Extreme Makeover: Home Edition calls on The Salvation Army
Staff and volunteers from the Albert Lea, Minn., corps are used to mass feedings during disasters. But for a week this fall they served 300 meals a day in happier surroundings: the set of the ABC reality series Extreme Makeover: Home Edition, which was filming an episode in town.
The Emmy Award-winning show features designers, contractors and hundreds of workers who have seven days to rebuild an entire home of a family in need.
Captain Jim Brickson, corps officer, worked virtually day and night helping staff and volunteers serve meals, drinks and snacks to hundreds of locals and the show’s staff.
“Everyone was amazed at how fast we’re able to set up, but that’s what we train for,” he said.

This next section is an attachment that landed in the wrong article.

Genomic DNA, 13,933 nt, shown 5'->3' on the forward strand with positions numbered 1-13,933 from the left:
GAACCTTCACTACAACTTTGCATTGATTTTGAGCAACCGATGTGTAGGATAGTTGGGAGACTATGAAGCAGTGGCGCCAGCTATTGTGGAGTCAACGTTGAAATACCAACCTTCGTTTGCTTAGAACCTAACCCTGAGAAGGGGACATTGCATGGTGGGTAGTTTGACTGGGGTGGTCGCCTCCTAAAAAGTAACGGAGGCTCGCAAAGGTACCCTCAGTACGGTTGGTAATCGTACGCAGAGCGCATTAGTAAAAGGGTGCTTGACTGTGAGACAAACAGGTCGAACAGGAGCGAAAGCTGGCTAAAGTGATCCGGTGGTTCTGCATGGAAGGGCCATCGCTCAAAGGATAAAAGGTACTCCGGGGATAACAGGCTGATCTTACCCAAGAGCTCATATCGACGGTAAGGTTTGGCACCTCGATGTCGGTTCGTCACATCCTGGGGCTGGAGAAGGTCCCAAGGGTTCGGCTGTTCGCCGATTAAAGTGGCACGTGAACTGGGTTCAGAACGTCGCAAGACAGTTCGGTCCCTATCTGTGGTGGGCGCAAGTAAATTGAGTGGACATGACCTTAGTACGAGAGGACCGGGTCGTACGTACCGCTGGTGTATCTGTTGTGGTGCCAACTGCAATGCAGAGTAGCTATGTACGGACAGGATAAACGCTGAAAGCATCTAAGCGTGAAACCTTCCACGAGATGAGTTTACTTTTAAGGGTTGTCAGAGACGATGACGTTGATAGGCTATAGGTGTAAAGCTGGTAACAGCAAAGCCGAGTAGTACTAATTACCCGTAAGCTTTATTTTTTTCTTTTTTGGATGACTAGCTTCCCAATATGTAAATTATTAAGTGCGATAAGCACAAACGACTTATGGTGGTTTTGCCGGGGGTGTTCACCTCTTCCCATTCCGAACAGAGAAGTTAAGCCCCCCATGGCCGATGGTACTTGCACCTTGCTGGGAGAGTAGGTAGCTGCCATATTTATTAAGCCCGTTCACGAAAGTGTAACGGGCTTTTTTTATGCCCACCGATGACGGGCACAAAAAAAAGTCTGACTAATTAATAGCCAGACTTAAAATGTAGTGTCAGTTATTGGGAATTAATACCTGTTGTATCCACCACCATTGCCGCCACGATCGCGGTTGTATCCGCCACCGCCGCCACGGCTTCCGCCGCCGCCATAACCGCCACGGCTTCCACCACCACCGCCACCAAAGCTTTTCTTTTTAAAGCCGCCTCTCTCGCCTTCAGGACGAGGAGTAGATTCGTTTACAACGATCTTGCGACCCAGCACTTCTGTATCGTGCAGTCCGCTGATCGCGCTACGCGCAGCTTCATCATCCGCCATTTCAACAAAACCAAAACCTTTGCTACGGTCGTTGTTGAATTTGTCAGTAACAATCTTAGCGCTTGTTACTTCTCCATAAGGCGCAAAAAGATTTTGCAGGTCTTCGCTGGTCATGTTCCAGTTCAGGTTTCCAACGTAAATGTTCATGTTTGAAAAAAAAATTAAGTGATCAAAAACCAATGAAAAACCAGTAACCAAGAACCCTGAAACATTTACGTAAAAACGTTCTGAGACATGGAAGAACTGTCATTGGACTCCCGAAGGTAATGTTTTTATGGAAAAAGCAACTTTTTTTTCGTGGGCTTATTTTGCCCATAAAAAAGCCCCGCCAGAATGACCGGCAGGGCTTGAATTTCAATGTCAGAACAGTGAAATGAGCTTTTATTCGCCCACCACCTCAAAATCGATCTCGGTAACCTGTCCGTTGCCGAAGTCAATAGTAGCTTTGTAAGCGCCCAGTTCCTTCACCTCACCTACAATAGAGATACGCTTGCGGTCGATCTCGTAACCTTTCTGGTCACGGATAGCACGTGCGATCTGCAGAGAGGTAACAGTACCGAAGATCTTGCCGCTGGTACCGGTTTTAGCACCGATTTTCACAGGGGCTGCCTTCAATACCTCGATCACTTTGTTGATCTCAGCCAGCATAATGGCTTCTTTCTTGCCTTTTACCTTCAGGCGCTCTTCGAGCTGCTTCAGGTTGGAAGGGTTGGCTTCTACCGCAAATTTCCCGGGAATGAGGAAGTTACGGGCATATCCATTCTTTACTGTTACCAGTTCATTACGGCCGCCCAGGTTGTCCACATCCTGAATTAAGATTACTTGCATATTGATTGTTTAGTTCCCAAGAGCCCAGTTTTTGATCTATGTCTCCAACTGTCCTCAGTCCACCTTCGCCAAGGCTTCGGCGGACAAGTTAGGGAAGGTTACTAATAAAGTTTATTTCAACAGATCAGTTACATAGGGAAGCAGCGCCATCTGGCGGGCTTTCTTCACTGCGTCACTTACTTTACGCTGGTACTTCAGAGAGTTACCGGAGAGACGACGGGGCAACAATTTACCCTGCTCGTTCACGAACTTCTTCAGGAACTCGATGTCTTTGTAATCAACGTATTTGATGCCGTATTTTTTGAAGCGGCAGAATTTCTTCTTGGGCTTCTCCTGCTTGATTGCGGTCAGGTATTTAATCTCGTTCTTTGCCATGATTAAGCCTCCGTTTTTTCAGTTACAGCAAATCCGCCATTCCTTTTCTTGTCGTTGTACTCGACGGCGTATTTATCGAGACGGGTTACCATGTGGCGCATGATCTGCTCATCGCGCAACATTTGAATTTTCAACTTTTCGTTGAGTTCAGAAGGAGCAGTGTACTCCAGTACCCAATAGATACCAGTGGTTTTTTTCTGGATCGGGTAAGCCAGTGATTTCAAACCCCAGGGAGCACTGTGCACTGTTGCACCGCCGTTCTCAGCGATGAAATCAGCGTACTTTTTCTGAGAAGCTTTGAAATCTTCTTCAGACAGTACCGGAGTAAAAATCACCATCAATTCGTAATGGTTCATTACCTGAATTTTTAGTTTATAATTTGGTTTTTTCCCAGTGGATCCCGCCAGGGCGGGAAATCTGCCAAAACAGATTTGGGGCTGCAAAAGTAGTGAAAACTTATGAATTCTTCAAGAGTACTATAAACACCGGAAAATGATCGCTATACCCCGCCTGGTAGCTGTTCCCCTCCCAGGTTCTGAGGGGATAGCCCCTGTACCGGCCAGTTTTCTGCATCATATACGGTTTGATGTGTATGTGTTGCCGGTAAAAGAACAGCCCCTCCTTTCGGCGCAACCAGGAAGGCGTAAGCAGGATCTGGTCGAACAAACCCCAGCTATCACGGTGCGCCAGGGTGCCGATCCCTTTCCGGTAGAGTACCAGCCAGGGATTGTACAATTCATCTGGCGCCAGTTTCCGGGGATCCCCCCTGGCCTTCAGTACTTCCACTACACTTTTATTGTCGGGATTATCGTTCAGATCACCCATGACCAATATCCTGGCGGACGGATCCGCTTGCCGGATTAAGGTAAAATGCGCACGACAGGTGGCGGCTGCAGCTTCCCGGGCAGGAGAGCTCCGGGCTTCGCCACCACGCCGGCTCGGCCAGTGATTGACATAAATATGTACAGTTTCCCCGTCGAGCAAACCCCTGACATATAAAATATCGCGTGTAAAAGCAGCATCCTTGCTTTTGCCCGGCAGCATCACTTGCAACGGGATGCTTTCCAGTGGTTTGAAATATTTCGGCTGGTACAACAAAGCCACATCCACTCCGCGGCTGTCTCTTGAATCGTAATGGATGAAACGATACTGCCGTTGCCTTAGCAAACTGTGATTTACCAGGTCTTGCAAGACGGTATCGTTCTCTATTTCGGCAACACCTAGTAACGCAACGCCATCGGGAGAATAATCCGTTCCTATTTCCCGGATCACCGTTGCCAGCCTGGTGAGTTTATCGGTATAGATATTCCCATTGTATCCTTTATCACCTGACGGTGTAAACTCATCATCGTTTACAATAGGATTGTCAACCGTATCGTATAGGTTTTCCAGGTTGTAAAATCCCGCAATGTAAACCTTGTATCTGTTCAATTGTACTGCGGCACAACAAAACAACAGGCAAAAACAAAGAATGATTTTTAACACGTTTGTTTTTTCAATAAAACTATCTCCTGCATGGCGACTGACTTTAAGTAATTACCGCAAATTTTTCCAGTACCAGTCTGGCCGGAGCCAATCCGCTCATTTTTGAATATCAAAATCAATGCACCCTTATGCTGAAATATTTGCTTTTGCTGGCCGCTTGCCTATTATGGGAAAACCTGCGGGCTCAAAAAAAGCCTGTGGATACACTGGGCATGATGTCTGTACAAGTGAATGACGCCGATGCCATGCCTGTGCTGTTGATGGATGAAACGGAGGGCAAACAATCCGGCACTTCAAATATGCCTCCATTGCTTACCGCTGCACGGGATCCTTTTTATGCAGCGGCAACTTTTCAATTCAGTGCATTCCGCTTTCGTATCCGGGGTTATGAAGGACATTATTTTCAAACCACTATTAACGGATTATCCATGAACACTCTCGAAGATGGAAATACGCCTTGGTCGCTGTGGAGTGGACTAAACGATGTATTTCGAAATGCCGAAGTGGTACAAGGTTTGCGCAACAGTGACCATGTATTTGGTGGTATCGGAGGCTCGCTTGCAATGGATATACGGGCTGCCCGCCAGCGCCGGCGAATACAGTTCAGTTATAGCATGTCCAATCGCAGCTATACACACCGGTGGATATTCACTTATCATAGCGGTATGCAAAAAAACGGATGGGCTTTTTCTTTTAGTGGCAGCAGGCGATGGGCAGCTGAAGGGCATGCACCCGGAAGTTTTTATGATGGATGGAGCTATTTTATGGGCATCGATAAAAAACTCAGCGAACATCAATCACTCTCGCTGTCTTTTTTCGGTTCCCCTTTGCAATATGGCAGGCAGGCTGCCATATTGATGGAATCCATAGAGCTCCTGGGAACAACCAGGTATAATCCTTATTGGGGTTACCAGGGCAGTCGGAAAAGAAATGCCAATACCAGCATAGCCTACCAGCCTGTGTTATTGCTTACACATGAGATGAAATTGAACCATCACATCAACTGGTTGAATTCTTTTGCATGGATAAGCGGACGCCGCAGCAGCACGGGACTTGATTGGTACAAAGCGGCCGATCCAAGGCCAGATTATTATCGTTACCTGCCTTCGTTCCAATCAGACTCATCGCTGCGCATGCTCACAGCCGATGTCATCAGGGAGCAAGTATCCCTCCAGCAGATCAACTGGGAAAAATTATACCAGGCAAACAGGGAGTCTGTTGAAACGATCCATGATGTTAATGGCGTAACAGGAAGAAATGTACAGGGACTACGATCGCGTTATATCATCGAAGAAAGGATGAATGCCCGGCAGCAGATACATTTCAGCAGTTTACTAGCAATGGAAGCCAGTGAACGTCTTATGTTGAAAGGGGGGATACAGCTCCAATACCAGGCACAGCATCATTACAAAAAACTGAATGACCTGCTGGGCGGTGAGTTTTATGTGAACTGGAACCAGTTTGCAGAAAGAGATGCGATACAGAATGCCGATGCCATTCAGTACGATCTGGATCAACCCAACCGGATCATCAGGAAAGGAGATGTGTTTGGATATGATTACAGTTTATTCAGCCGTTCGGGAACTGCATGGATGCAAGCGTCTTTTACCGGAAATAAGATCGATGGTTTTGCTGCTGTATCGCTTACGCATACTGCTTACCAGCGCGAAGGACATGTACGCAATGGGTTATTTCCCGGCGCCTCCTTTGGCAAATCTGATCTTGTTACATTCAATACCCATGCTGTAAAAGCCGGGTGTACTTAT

The Salvation Army partnered with Albert Lea resident Kim Nelson, who producers asked to coordinate catering three meals a day from local vendors. The Salvation Army helped Nelson serve the meals and keep them warm inside the canteen.
The family of five selected for the episode lived in a dilapidated farmhouse that had mildew, a leaky roof and no insulation. The father lost his arm in a farm accident yet is still able to work as a mechanic. The mother is a teacher at a nearby Christian school and suffers from serious medical conditions.
The captain said although The Salvation Army wouldn’t be on TV when the show airs, that’s not important.
“The community sees us here. That’s what matters,” he said. “As everyone in The Salvation Army knows, we are a ministry of presence.”
From the December 2008 issue of Central Connection